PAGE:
Should the process of ecological restoration be considered a type of moral reparation? Defenders of the restoration process have recently proposed an affirmative answer to this question. The idea itself is not new. Paul Taylor considered the possibility of reparations to the natural world in his seminal work in environmental ethics, Respect for Nature, although Taylor was not directly considering the process of ecological restoration as the means to secure the reparations. In a recent issue of this journal, Ben Almassi (...) has argued that ecological restoration should be understood as a moral repair, i.e., as "a model for rebuilding the moral conditions of relationships". His argument... (shrink)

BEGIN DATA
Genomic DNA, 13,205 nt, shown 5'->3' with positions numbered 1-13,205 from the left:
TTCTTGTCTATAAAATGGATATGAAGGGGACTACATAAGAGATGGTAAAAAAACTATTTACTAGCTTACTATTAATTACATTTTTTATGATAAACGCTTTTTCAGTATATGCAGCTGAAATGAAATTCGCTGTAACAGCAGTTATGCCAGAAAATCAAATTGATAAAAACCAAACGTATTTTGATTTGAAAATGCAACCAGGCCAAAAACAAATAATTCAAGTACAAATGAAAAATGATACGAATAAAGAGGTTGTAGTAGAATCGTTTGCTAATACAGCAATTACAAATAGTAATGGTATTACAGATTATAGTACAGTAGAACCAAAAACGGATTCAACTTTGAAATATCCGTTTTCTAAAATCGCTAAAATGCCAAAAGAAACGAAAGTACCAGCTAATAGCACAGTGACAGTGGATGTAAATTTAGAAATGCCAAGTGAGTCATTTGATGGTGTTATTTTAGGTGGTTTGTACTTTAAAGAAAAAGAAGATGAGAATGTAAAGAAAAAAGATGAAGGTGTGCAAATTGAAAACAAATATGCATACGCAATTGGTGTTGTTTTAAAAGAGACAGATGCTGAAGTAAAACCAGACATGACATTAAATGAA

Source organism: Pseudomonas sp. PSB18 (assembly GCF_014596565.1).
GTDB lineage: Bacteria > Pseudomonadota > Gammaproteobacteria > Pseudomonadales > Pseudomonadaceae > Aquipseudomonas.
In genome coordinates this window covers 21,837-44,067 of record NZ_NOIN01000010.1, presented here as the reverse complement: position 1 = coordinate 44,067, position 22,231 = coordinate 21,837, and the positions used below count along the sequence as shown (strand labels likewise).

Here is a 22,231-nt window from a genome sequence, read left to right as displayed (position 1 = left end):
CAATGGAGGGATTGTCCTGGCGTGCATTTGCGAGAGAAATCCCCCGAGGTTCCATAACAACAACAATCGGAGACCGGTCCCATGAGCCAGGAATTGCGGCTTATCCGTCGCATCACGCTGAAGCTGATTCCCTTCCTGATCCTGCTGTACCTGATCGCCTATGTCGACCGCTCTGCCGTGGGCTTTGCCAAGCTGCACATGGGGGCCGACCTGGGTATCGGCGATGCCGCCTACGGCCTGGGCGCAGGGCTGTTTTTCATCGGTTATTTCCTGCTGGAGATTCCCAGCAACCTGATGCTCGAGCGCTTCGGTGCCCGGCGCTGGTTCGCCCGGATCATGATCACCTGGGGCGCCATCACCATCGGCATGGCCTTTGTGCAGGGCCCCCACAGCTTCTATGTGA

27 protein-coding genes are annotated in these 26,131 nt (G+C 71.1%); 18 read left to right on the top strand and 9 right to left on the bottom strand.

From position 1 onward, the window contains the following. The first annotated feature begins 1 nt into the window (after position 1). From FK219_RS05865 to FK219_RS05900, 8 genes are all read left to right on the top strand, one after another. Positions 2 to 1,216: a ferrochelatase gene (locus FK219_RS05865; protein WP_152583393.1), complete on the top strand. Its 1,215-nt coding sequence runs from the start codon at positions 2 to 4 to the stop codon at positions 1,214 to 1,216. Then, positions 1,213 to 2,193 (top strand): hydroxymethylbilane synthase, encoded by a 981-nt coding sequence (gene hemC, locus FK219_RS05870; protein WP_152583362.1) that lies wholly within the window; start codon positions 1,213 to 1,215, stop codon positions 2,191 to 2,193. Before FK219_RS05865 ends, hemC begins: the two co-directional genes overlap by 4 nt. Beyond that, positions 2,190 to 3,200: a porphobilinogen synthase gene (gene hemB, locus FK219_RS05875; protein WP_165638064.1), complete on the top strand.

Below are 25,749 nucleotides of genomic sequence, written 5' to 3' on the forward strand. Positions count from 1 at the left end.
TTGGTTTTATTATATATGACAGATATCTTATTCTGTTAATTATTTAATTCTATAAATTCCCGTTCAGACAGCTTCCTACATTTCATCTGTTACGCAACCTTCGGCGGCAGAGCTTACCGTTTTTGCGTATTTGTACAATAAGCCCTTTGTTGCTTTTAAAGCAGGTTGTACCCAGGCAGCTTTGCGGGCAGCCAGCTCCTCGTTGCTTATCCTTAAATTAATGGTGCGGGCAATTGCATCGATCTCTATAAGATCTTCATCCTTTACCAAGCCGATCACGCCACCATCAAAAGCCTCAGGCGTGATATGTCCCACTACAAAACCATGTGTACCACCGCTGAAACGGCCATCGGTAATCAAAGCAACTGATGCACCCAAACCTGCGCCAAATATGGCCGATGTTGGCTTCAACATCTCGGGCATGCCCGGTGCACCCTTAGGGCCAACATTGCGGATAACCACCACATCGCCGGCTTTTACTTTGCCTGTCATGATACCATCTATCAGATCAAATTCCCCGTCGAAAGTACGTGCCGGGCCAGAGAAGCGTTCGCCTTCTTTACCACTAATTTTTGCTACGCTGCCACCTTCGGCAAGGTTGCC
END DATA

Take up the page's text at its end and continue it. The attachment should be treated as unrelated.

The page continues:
Consider the significance of Anne Frank's horse chestnut tree. During her years of hiding in the secret annex, Anne thought of the tree as a symbol of freedom, happiness, and peace. As a stand-in for all of Nature, Anne saw the tree as that part of the universe that could not be destroyed by human evil. In this essay, I use Anne's tree as a starting point for a discussion of the domination of both nature and humanity. I connect the (...) concept of domination to the policy of ecological restoration, to national and historical narratives of the connection to forest landscapes, and to the environmental policies of the Third Reich, the specific evil entity that confronted Anne Frank. Domination is also intertwined with the idea of the “paradox of progress,” viz., that human progress cannot be separated from acts and policies of domination. (shrink)